Adolfo's clothes of the late 1960s had the idiosyncratic quality characteristic of the period and, more importantly, each piece stood out on its own as a special item. This concept of design was incongruous with the American sportswear idea of coordinated separates but was consistent with the sensibility of his wealthy customers who regarded clothes, like precious jewelry, as adornments and indicators of their social status. Among the garments that captured the attention of clients and press during this period were felt capes, red, yellow, or purple velvet bolero jackets embroidered with jet beads and black braid, studded lace-up peasant vests, low-cut floral overalls worn over organdy blouses, and extravagant patchwork evening looks.
Adolfo remarked, in 1968, "Today, one has to dress in bits and pieces—the more the merrier." By 1969 he described his clothes as being "for a woman's fun and fantasy moods—I don't think the classic is appealing to people any more." Just one year later, however, he changed his point of view and at the same time increased the focus of his knits, which had been introduced in 1969. In a review of Adolfo's fall 1970 collection, Eugenia Sheppard, writing in the New York Post, declared "he has completely abandoned the costume look of previous years." Adolfo was always responsive to his customers' needs and this sudden change of direction probably reflected their reaction to the social upheavals and excesses of the last years of the 1960s.
By the early 1970s the 1930s look, inspired by films such as Bonnie and Clyde and The Damned, swept over fashion, drowning out the kooky individualism of seasons past. His explorations of this look led Adolfo, in 1973, to hit on what would become his signature item. Taking his cue from Coco Chanel's cardigan style suits of the 1930s, Adolfo translated the textured tweed into a pebbly knit, added a matching silk blouse, and came up with a formula his clients returned to over and over again until his retirement. These revivals of a classic became classics in their own right and the look became associated in America with Adolfo as much as with Chanel. Adolfo's collections were not limited to suits. When other American designers abandoned dresses for day in favor of sportswear separates, Adolfo continued to provide his customers with printed silk dresses appropriate for luncheons and other dressy daytime occasions. Adolfo's clients also relied on him for splendid eveningwear combining luxury with practicality. Typical evening looks included sweater knit tops with full satin or taffeta skirts, fur trimmed knit cardigans, silk pyjamas, and angora caftans.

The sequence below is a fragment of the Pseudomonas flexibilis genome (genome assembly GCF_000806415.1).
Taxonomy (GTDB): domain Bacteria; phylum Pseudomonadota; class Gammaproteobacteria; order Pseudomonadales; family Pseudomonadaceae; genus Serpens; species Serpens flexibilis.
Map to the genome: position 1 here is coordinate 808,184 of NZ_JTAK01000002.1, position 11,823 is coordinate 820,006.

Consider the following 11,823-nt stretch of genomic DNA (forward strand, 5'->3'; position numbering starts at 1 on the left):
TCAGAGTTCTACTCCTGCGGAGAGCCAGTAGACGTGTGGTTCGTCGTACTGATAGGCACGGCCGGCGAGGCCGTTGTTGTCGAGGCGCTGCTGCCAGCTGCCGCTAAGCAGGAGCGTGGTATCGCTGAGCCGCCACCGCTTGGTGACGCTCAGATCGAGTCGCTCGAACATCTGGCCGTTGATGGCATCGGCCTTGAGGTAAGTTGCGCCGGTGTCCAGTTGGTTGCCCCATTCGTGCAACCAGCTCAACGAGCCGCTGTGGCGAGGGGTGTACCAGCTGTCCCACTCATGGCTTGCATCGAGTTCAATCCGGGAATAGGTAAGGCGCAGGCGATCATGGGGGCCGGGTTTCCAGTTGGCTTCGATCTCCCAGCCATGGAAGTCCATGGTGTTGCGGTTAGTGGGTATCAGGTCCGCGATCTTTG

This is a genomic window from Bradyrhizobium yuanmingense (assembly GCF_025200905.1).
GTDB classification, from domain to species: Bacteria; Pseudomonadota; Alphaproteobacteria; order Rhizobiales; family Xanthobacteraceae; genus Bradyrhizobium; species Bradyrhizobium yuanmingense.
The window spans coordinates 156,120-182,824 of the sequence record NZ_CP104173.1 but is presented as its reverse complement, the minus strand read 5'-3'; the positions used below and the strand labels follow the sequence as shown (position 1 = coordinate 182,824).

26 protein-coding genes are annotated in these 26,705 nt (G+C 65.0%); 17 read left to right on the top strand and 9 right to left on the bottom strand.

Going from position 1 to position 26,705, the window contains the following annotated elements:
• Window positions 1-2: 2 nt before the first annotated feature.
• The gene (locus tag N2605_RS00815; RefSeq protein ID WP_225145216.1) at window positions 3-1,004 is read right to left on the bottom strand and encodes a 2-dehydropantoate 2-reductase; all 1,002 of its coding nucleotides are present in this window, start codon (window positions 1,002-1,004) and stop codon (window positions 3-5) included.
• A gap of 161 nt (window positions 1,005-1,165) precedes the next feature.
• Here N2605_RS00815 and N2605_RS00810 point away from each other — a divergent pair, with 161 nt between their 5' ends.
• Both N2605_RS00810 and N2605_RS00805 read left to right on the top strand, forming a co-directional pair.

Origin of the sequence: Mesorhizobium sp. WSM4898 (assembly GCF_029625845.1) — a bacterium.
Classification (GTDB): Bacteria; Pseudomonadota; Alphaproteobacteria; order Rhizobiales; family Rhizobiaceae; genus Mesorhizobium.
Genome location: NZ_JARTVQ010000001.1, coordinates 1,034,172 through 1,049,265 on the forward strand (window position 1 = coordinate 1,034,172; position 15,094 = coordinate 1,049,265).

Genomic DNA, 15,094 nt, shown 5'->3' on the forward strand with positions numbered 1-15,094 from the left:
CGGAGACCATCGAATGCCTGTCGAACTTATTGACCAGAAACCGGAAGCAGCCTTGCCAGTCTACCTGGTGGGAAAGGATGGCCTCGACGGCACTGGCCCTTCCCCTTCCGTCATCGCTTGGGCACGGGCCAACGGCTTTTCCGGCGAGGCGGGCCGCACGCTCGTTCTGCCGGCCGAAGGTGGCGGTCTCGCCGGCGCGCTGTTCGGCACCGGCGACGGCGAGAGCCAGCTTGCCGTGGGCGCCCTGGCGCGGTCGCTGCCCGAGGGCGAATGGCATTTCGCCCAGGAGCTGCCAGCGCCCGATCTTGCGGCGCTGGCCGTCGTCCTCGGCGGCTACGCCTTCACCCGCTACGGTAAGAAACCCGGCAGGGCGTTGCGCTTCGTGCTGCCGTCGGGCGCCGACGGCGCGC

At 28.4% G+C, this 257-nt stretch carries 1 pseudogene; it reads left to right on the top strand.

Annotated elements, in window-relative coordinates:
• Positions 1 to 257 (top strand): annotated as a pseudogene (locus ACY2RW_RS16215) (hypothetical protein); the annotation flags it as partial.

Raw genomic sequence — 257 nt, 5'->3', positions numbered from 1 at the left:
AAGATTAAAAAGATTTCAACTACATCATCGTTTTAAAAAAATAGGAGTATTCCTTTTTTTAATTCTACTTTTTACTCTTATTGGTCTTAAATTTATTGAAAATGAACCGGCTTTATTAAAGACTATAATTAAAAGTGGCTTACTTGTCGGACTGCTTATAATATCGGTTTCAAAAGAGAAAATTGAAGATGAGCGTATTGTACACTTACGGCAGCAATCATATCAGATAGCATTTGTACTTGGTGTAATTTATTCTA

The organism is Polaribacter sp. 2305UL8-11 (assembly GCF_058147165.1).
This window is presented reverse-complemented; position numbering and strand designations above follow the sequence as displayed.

After closing his salon to concentrate on marketing his licensed products, including perfumes, menswearm, furs, handbags, sportswear, and hats, Adolfo made numerous appearances at departments stores and on QVC to promote his name and products in the early and mid-1990s, which were valued at some $5-million annually. In late 1995, he returned to designing, with a limited collection sponsored by Castleberry.
The designer himself once remarked that "an Adolfo lady should look simple, classic, and comfortable." He brought modest and characteristically American design ideals to a higher level of luxury and charm, combining quality and style with comfort and ease. While in some fashion circles, seeing women similarily dressed was a serious fashion faux pas, with Adolfo designs, women were thrilled to see their high-brow selections reflected in social scene mirrors. According to the Chicago Tribune in 1986, "Adolfo Ladies revel in duplication, triplication, quadruplication and more—much, much more." All because, as Jean Tailer told the Tribune, "we all feel a security blanket in getting the best of the collection." Adolfo provided, as the Tribune aptly called it, a "social security," to his ladies and they gave him loyalty, devotion, and upwards of $2500 per suit.
updated by NellyRhodes
"Adolfo." Contemporary Fashion. . Encyclopedia.com. (March 21, 2018). http://www.encyclopedia.com/fashion/news-wires-white-papers-and-books/adolfo